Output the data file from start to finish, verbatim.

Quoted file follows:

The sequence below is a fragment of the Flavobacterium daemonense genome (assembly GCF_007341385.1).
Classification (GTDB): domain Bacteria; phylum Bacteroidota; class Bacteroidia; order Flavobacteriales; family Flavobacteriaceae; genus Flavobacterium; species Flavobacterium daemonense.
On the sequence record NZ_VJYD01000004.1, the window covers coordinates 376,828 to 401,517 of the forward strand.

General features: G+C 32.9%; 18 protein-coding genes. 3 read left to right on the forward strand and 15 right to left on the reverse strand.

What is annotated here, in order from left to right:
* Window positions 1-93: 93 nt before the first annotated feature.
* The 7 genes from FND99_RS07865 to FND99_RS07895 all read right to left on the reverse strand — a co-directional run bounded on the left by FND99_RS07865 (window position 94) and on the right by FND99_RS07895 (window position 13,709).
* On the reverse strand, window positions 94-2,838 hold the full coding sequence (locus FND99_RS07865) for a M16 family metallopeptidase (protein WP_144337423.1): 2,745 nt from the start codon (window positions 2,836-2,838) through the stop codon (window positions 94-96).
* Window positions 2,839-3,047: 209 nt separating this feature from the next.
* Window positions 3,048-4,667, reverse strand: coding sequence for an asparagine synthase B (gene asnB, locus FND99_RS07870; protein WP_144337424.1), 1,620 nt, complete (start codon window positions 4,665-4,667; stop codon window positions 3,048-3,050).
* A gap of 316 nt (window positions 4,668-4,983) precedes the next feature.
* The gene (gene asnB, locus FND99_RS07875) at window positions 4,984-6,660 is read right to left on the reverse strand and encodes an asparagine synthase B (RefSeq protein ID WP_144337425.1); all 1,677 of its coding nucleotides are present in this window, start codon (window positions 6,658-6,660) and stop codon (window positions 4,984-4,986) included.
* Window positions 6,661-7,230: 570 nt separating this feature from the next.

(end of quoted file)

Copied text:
The sequence below is a fragment of the Flavobacterium daemonense genome (assembly GCF_007341385.1).
Classification (GTDB): domain Bacteria; phylum Bacteroidota; class Bacteroidia; order Flavobacteriales; family Flavobacteriaceae; genus Flavobacterium; species Flavobacterium daemonense.
On the sequence record NZ_VJYD01000004.1, the window covers coordinates 376,828 to 401,517 of the forward strand.

General features: G+C 32.9%; 18 protein-coding genes. 3 read left to right on the forward strand and 15 right to left on the reverse strand.

What is annotated here, in order from left to right:
* Window positions 1-93: 93 nt before the first annotated feature.
* The 7 genes from FND99_RS07865 to FND99_RS07895 all read right to left on the reverse strand — a co-directional run bounded on the left by FND99_RS07865 (window position 94) and on the right by FND99_RS07895 (window position 13,709).
* On the reverse strand, window positions 94-2,838 hold the full coding sequence (locus FND99_RS07865) for a M16 family metallopeptidase (protein WP_144337423.1): 2,745 nt from the start codon (window positions 2,836-2,838) through the stop codon (window positions 94-96).
* Window positions 2,839-3,047: 209 nt separating this feature from the next.
* Window positions 3,048-4,667, reverse strand: coding sequence for an asparagine synthase B (gene asnB, locus FND99_RS07870; protein WP_144337424.1), 1,620 nt, complete (start codon window positions 4,665-4,667; stop codon window positions 3,048-3,050).
* A gap of 316 nt (window positions 4,668-4,983) precedes the next feature.
* The gene (gene asnB, locus FND99_RS07875) at window positions 4,984-6,660 is read right to left on the reverse strand and encodes an asparagine synthase B (RefSeq protein ID WP_144337425.1); all 1,677 of its coding nucleotides are present in this window, start codon (window positions 6,658-6,660) and stop codon (window positions 4,984-4,986) included.
* Window positions 6,661-7,230: 570 nt separating this feature from the next.